This book deals with the transformation of the international legal system into a new world order. Looking at concepts and principles, processes and emerging problems, it examines the impact of global forces on international law. In so doing, it identifies a unified set of legal rules and processes from the great variety of state practice and jurisprudence. The work develops a new framework to examine the key elements of the global legal system, termed the 'four pillars of global law': verticalization, legality, integration and collective guarantees. The study provides an in-depth analysis of the differences between traditional international law and the new principles and processes along which the universal society and world power are organized and how this is related to domestic power. The book addresses important changes in key legal issues; it reconstructs a complex legal framework, and the emergence of a new international order that has still not been studied in depth, providing a compass that will prove a useful resource for students, researchers and policy makers within the field of law and with an interest in international relations.
Table of Contents
Contents: Preface; Introduction: the 4 pillars of global law: verticality, legality, integration, and collective guarantees; Part I Verticality and Sharing of the Decisional Processes: Section I Global Law-Making: Dynamics of global rule-formation processes; Section II : Global Law-Enforcement System: The integrated system of law-enforcement; Section III: Global Justice: The international court of justice - from judicial organ to global court. Part II Legality Principles and Common Global Values: Legality versus effectivity in the global legal system Part III Integration of Legal Systems in the Direction of Global Law: State law and international law in a globalizing legal system. Part IV Collective Guarantees: An Embryonic New System: Section I Actions to Combat Global Terrorism: Heteronomous actions against terror: the military interventions; An integrated self-defence system against large-scale attacks by irregular forces: the Israeli-Hezbollah conflict; Section II Global Enforcement Mechanisms Against Terrorism: Joint mechanisms agains terrorists, insurgents and other non-state actors; The UN counter-terrorism system; Conclusions; Bibliography; Indexes.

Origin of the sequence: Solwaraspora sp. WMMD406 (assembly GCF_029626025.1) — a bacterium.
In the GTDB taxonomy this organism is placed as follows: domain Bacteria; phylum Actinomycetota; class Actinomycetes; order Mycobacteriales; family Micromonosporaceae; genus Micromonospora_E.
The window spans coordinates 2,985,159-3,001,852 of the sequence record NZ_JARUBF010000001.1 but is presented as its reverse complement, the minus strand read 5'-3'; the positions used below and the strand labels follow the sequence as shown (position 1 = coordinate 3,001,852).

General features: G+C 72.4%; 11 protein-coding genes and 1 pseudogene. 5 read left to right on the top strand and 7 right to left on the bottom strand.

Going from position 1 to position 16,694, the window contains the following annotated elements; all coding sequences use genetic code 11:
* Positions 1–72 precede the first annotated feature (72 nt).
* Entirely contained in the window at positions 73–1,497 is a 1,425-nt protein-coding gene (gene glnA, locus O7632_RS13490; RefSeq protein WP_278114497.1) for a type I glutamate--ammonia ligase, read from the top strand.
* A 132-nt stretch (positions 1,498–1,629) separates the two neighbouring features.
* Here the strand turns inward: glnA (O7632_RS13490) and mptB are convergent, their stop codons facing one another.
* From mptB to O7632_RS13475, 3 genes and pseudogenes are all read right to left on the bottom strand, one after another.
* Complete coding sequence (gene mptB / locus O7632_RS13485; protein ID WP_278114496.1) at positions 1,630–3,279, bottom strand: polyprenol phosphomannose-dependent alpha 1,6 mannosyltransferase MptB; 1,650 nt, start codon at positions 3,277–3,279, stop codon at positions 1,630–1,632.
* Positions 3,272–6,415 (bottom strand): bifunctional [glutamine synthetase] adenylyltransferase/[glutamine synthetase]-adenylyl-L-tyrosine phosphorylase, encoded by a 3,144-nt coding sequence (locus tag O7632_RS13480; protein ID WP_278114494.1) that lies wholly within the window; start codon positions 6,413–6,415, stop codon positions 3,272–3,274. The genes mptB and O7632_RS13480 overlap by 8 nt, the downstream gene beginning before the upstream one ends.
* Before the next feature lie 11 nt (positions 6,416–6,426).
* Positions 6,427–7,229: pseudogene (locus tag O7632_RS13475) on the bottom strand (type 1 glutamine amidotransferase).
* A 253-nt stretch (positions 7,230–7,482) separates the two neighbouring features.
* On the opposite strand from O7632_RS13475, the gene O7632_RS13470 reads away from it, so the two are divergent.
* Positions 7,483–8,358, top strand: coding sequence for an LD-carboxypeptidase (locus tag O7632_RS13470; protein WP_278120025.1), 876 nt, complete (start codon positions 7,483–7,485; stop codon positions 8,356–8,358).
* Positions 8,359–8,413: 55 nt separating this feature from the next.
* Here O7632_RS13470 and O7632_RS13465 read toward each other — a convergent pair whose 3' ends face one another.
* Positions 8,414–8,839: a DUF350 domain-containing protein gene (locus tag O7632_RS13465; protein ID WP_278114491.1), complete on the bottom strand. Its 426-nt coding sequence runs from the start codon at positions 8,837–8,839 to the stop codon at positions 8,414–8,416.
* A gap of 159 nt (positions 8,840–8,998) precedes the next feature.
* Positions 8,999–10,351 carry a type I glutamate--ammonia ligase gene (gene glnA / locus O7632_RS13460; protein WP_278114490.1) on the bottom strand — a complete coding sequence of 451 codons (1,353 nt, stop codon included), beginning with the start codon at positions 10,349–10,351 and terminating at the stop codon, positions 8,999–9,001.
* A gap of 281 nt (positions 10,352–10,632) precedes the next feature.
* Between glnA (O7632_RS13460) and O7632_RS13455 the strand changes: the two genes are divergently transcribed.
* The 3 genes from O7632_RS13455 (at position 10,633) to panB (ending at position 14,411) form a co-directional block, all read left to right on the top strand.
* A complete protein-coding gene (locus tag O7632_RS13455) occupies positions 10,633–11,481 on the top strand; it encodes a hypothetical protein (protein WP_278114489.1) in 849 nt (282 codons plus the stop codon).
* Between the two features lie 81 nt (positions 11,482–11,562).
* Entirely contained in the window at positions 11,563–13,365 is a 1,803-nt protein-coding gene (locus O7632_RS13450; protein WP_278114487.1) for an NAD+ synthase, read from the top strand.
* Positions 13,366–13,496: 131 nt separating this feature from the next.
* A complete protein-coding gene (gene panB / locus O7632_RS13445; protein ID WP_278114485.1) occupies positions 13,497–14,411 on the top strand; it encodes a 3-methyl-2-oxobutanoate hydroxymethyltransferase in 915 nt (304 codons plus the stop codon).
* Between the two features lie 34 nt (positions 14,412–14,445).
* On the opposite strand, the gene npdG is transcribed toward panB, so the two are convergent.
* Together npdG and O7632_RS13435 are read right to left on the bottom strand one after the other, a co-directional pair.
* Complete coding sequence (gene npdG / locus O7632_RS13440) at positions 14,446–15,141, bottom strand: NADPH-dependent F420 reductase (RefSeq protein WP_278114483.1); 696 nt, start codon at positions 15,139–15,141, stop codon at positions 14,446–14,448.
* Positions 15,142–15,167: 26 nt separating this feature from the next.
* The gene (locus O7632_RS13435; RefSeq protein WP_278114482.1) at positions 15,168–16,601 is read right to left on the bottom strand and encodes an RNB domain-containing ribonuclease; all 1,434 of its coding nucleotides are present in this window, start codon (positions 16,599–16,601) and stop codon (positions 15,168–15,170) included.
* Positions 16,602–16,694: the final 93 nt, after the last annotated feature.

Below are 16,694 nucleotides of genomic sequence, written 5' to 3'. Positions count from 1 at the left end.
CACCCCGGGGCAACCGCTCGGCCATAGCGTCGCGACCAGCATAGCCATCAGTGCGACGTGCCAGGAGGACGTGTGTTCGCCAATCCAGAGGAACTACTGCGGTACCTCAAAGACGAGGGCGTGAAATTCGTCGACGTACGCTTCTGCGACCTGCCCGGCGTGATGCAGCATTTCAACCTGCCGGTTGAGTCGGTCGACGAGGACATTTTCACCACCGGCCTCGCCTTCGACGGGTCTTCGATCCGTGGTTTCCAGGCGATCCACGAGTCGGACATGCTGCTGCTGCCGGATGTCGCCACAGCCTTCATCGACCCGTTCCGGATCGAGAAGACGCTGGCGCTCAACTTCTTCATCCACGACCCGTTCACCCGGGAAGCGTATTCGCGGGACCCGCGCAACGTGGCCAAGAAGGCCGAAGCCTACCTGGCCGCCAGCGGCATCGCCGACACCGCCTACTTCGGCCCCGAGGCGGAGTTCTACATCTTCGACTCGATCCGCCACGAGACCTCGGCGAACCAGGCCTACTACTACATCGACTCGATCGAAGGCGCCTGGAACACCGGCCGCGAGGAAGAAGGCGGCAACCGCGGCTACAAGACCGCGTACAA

'This book offers a challenging perspective of the international legal system from Westphalia (1648) to San Francisco (1948) to our contemporary global legal system. It reflects not only a systemic approach but an avant-garde one that gives us the outline of the future evolution of the role of law and legal institutions in tomorrow's evermore globalized society. It is a significant contribution to the field of international legal studies.' M. Cherif Bassiouni, DePaul University College of Law, USA 'This book is concerned with how the international legal system is changing and the implications of globalization for the structure and content of the law. Not everyone will agree with the author's conclusions, but the broad coverage and topical themes of the work should ensure it has a wide and responsive readership.' John Merrills, University of Sheffield, UK 'With this book, Professor Ziccardi Capaldo succeeded in the very difficult task of providing a clear understanding of recent developments in international law, putting the complexity of the legal international order into a coherent theoretical framework, making this contribution engaging and useful to anyone interested in current developments in international legal studies.' The Cambrian Law Review '[This book] identifies crucial structural changes that the international legal system has undergone in recent decades and sets out an impressive argument. What is more, it provides readers with a matrix for analyzing the evolution from traditional international law to modern global law.' German Yearbook of International Law